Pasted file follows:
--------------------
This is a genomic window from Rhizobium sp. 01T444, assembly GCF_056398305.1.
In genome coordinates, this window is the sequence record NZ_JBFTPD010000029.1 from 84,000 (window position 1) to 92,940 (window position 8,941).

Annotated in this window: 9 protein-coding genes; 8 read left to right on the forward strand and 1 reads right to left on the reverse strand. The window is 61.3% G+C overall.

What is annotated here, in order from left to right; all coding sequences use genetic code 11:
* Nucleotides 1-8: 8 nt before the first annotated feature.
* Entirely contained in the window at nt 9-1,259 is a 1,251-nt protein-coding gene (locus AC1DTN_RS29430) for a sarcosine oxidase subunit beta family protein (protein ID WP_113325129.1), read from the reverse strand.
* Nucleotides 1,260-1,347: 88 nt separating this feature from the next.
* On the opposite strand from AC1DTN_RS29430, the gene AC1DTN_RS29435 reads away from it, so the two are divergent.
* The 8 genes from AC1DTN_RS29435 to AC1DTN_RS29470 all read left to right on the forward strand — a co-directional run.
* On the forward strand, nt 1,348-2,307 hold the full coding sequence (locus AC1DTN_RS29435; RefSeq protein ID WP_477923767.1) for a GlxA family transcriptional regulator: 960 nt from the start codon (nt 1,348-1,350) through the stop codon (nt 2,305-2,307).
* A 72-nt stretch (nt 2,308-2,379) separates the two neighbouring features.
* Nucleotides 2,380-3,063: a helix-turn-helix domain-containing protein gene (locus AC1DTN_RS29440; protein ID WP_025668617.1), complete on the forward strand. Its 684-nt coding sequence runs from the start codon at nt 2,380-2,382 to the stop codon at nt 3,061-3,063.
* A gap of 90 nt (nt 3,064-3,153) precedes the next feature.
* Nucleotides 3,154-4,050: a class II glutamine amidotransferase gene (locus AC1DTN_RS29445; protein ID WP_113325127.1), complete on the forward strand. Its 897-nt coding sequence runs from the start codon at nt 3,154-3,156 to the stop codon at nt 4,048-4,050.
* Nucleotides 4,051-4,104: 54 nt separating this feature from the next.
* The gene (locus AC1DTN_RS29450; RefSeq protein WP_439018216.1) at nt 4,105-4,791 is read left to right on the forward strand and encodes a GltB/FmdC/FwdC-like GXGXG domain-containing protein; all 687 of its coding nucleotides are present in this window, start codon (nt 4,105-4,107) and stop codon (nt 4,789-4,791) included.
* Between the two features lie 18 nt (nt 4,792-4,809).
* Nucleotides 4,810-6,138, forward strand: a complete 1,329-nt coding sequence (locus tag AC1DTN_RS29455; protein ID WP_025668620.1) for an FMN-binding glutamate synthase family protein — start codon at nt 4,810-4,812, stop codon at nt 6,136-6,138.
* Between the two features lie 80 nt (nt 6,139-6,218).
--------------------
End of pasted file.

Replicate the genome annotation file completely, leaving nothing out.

This is a genomic window from Rhizobium sp. 01T444, assembly GCF_056398305.1.
In genome coordinates, this window is the sequence record NZ_JBFTPD010000029.1 from 84,000 (window position 1) to 92,940 (window position 8,941).

Annotated in this window: 9 protein-coding genes; 8 read left to right on the forward strand and 1 reads right to left on the reverse strand. The window is 61.3% G+C overall.

What is annotated here, in order from left to right; all coding sequences use genetic code 11:
* Nucleotides 1-8: 8 nt before the first annotated feature.
* Entirely contained in the window at nt 9-1,259 is a 1,251-nt protein-coding gene (locus AC1DTN_RS29430) for a sarcosine oxidase subunit beta family protein (protein ID WP_113325129.1), read from the reverse strand.
* Nucleotides 1,260-1,347: 88 nt separating this feature from the next.
* On the opposite strand from AC1DTN_RS29430, the gene AC1DTN_RS29435 reads away from it, so the two are divergent.
* The 8 genes from AC1DTN_RS29435 to AC1DTN_RS29470 all read left to right on the forward strand — a co-directional run.
* On the forward strand, nt 1,348-2,307 hold the full coding sequence (locus AC1DTN_RS29435; RefSeq protein ID WP_477923767.1) for a GlxA family transcriptional regulator: 960 nt from the start codon (nt 1,348-1,350) through the stop codon (nt 2,305-2,307).
* A 72-nt stretch (nt 2,308-2,379) separates the two neighbouring features.
* Nucleotides 2,380-3,063: a helix-turn-helix domain-containing protein gene (locus AC1DTN_RS29440; protein ID WP_025668617.1), complete on the forward strand. Its 684-nt coding sequence runs from the start codon at nt 2,380-2,382 to the stop codon at nt 3,061-3,063.
* A gap of 90 nt (nt 3,064-3,153) precedes the next feature.
* Nucleotides 3,154-4,050: a class II glutamine amidotransferase gene (locus AC1DTN_RS29445; protein ID WP_113325127.1), complete on the forward strand. Its 897-nt coding sequence runs from the start codon at nt 3,154-3,156 to the stop codon at nt 4,048-4,050.
* Nucleotides 4,051-4,104: 54 nt separating this feature from the next.
* The gene (locus AC1DTN_RS29450; RefSeq protein WP_439018216.1) at nt 4,105-4,791 is read left to right on the forward strand and encodes a GltB/FmdC/FwdC-like GXGXG domain-containing protein; all 687 of its coding nucleotides are present in this window, start codon (nt 4,105-4,107) and stop codon (nt 4,789-4,791) included.
* Between the two features lie 18 nt (nt 4,792-4,809).
* Nucleotides 4,810-6,138, forward strand: a complete 1,329-nt coding sequence (locus tag AC1DTN_RS29455; protein ID WP_025668620.1) for an FMN-binding glutamate synthase family protein — start codon at nt 4,810-4,812, stop codon at nt 6,136-6,138.
* Between the two features lie 80 nt (nt 6,139-6,218).